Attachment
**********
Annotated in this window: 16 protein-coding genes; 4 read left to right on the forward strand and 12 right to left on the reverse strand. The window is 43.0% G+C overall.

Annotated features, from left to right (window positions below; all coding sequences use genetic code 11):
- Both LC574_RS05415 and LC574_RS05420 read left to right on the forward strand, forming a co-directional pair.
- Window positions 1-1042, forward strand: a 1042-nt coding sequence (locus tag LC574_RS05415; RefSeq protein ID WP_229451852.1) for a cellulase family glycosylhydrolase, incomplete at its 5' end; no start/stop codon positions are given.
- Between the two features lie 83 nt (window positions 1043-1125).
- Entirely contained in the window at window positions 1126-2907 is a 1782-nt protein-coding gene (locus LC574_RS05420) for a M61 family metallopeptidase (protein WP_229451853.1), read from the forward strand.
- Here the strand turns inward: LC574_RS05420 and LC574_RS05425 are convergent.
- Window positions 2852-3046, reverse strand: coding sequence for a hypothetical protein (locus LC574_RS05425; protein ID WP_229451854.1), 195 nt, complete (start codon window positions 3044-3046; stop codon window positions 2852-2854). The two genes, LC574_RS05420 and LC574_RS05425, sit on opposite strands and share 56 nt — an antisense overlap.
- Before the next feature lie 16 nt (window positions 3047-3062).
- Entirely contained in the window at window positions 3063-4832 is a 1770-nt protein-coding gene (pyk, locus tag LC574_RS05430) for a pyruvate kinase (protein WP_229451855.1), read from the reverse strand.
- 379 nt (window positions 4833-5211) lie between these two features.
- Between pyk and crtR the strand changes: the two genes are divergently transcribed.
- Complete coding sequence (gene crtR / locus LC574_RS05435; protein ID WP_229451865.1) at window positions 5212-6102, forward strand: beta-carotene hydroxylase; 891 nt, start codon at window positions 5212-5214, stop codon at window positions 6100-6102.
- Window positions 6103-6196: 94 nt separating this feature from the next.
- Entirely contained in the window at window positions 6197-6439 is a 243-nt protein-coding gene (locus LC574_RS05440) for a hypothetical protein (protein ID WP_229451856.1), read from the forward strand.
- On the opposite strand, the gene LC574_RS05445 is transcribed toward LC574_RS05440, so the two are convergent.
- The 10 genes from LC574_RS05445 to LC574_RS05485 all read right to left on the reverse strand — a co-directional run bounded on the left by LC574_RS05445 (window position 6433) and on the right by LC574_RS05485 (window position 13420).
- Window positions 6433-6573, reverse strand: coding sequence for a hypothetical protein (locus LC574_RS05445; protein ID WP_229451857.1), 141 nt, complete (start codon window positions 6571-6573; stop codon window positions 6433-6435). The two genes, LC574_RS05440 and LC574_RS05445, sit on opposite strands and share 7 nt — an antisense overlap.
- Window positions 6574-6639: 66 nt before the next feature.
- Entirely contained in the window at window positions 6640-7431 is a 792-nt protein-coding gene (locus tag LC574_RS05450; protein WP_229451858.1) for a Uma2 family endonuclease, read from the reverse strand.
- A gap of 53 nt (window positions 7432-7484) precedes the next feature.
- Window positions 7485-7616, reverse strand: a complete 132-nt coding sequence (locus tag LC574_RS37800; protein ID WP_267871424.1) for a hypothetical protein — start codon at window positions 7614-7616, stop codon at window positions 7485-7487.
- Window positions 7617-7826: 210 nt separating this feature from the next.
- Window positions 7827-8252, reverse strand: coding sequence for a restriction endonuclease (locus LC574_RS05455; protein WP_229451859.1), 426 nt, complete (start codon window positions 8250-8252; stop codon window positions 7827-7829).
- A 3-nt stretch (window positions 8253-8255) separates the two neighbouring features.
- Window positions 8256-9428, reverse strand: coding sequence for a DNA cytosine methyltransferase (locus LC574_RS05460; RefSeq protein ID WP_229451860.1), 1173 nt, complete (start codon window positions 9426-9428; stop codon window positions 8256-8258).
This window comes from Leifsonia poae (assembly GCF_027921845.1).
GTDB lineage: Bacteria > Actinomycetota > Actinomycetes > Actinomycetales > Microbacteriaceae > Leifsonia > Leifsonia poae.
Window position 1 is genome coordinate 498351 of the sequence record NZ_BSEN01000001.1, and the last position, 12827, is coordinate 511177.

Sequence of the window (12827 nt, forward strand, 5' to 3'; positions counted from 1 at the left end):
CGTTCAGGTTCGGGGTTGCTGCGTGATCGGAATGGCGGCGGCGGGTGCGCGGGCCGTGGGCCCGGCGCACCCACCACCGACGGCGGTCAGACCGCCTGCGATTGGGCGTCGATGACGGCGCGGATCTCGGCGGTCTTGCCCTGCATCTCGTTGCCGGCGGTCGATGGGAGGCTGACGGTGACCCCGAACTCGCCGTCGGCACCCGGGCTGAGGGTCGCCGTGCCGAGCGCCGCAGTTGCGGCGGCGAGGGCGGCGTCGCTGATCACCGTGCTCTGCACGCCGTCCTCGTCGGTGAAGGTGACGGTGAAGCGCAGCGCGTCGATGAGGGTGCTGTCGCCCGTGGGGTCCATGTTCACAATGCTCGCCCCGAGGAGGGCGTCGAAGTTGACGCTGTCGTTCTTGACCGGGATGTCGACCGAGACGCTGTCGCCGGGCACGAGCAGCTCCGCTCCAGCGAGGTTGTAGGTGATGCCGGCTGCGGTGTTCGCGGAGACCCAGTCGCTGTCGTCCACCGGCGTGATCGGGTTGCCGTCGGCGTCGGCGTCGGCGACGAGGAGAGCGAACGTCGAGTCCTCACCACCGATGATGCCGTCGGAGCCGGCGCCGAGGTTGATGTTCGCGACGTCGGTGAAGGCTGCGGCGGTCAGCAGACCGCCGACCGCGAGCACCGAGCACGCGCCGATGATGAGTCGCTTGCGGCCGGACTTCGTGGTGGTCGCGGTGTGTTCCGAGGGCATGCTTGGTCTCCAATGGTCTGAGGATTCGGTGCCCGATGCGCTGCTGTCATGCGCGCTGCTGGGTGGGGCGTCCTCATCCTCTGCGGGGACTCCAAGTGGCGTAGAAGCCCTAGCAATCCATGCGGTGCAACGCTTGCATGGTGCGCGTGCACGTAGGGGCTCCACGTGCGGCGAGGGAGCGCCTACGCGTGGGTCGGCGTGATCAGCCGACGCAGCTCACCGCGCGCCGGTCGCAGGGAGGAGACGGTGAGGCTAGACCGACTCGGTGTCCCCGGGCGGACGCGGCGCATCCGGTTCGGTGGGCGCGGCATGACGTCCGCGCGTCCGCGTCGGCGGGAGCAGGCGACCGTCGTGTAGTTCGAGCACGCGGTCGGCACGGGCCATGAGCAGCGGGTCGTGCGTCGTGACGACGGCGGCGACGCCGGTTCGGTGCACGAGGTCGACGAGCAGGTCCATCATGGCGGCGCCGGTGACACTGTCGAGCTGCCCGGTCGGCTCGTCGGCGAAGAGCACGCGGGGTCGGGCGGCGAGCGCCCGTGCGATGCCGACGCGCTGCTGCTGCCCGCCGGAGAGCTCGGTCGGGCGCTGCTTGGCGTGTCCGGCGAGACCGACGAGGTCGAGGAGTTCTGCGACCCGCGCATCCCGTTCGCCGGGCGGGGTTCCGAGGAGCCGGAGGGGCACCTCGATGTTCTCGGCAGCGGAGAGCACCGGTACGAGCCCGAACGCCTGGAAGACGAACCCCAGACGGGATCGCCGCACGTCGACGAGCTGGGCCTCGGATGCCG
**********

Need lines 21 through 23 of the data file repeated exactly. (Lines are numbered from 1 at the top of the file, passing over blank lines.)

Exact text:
- A gap of 53 nt (window positions 7432-7484) precedes the next feature.
- Window positions 7485-7616, reverse strand: a complete 132-nt coding sequence (locus tag LC574_RS37800; protein ID WP_267871424.1) for a hypothetical protein — start codon at window positions 7614-7616, stop codon at window positions 7485-7487.
- Window positions 7617-7826: 210 nt separating this feature from the next.